Success Story: Peace education for young people in Cameroon

For many years, Cameroon, located in Central West Africa with a population of almost 26 million, was regarded as relatively stable in comparison with its crisis-ridden neighbors. However, in 2016, protest marches began because many people in the English-speaking part of the country felt themselves to be oppressed by the larger, French-speaking part and began to demand independence. Subsequently these protests escalated into an armed conflict that endures to this day between separatists in the Anglophone provinces and the Francophone central government. As a result, hundreds of thousands of people have been made homeless, while thousands have lost their lives.

Children and young people in particular have become victims of the ever-present violence, and many are deeply traumatized. These young people also have few prospects of a better future or a meaningful way of life. Most of the schools in the region have been closed for several years, and the children are left to their own devices. Many adolescents have joined armed rebel groups and there has been an increase in drug addiction and promiscuity. In the long term, the lack of a school education will only result in still more people being plunged into poverty.

The Diocese of Mambfe, in the Anglophone region, has now introduced a one-year program of education for peace as part of its youth outreach, with the support of $20,200 from our generous benefactors. The aim of the program was to sponsor a culture of nonviolence and peace, since the violence has spread to every level of society – even into the families themselves.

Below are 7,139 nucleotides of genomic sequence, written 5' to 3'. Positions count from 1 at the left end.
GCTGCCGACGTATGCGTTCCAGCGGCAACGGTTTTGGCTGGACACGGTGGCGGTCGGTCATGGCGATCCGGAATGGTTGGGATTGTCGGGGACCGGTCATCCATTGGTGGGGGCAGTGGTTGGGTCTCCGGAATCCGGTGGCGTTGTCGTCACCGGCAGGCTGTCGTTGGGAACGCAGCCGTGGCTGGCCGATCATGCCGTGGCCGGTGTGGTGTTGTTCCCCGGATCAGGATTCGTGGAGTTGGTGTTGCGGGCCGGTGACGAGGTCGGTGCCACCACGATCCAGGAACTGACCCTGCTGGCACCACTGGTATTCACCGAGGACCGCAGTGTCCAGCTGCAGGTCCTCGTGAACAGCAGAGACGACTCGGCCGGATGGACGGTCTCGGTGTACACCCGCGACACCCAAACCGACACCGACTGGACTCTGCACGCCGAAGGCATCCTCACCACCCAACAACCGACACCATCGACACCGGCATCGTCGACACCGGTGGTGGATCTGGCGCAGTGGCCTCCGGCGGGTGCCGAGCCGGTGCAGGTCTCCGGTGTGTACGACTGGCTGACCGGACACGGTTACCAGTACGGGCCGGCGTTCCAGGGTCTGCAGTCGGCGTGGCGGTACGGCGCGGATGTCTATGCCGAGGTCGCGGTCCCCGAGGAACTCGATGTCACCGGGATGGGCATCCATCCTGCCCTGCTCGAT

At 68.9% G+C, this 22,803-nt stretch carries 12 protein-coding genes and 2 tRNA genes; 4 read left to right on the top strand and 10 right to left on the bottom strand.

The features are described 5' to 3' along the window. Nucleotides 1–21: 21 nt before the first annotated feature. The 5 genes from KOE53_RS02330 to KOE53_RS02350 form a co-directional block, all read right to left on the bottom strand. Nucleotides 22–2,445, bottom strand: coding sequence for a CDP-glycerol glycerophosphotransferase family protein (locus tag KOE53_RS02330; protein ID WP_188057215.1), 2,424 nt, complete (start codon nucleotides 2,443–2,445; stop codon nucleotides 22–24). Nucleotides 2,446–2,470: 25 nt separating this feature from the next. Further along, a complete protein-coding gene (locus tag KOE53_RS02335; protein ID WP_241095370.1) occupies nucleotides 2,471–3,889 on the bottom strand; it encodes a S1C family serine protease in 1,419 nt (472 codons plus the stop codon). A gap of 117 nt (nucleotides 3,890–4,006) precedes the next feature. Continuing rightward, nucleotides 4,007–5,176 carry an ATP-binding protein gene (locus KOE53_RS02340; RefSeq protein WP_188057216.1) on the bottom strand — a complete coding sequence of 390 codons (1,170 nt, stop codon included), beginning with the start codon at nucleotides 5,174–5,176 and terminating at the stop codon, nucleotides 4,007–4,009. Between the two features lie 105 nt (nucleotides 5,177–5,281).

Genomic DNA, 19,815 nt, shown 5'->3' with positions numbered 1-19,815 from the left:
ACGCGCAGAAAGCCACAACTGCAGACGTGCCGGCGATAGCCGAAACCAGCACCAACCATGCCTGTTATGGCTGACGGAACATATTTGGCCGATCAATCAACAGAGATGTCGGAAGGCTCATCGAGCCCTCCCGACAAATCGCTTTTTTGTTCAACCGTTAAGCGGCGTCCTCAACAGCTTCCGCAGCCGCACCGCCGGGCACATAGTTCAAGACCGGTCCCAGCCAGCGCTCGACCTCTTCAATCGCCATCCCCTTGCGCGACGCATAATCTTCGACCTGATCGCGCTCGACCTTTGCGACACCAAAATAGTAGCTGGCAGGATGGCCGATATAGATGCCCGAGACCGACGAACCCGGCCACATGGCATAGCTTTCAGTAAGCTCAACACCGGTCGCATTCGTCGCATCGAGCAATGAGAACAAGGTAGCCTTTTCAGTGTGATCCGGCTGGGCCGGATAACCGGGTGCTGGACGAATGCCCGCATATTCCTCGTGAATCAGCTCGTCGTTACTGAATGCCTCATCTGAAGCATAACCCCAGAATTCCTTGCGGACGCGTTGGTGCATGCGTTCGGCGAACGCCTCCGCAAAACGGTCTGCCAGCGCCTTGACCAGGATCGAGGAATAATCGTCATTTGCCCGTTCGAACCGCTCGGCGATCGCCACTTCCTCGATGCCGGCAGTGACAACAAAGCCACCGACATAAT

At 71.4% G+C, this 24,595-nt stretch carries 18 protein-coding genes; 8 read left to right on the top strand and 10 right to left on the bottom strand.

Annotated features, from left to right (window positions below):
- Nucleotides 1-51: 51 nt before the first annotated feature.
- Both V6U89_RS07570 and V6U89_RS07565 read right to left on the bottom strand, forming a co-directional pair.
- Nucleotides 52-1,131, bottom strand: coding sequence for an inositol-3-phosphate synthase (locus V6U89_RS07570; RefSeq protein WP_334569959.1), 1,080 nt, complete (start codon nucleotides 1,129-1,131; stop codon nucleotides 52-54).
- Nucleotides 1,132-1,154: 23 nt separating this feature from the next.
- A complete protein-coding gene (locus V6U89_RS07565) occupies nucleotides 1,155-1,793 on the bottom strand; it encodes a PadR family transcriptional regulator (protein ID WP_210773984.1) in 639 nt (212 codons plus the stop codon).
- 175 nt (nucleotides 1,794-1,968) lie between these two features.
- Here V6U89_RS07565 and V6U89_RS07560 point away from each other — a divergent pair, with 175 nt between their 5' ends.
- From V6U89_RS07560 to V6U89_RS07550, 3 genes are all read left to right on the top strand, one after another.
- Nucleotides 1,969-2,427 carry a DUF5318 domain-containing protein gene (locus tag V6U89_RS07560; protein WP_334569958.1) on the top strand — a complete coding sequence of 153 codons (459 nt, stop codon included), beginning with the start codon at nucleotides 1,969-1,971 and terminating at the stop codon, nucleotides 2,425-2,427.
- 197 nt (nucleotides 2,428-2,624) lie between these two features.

“We must never forget that in an environment marked by violence and conflict, any form of effective evangelization is impossible,” says Father Roland Arrey, parish priest and leader of the youth outreach team. “Differences of opinion may well be unavoidable, but violence is not inevitable. If we are to avoid a ceaseless spiral of violence, we have to endeavor to promote peace and tolerance and not incite hatred and mistrust,” he adds.

For a year now, young people from all 27 parishes of the diocese have been meeting together once a month for a weekend training program that also includes community worship and shared prayer times. These courses are further complemented by radio broadcasts that can reach even the most distant villages.

“Our program is centered on Christ, the Prince of Peace, who longs to bring peace to our troubled and violence-torn world,” explains Father Arrey. “We are very enthusiastic about this project and very motivated by it, for it will benefit the youth especially, but at the same time all our parish communities as well.”

“We are very grateful to ACN and to all our benefactors!”

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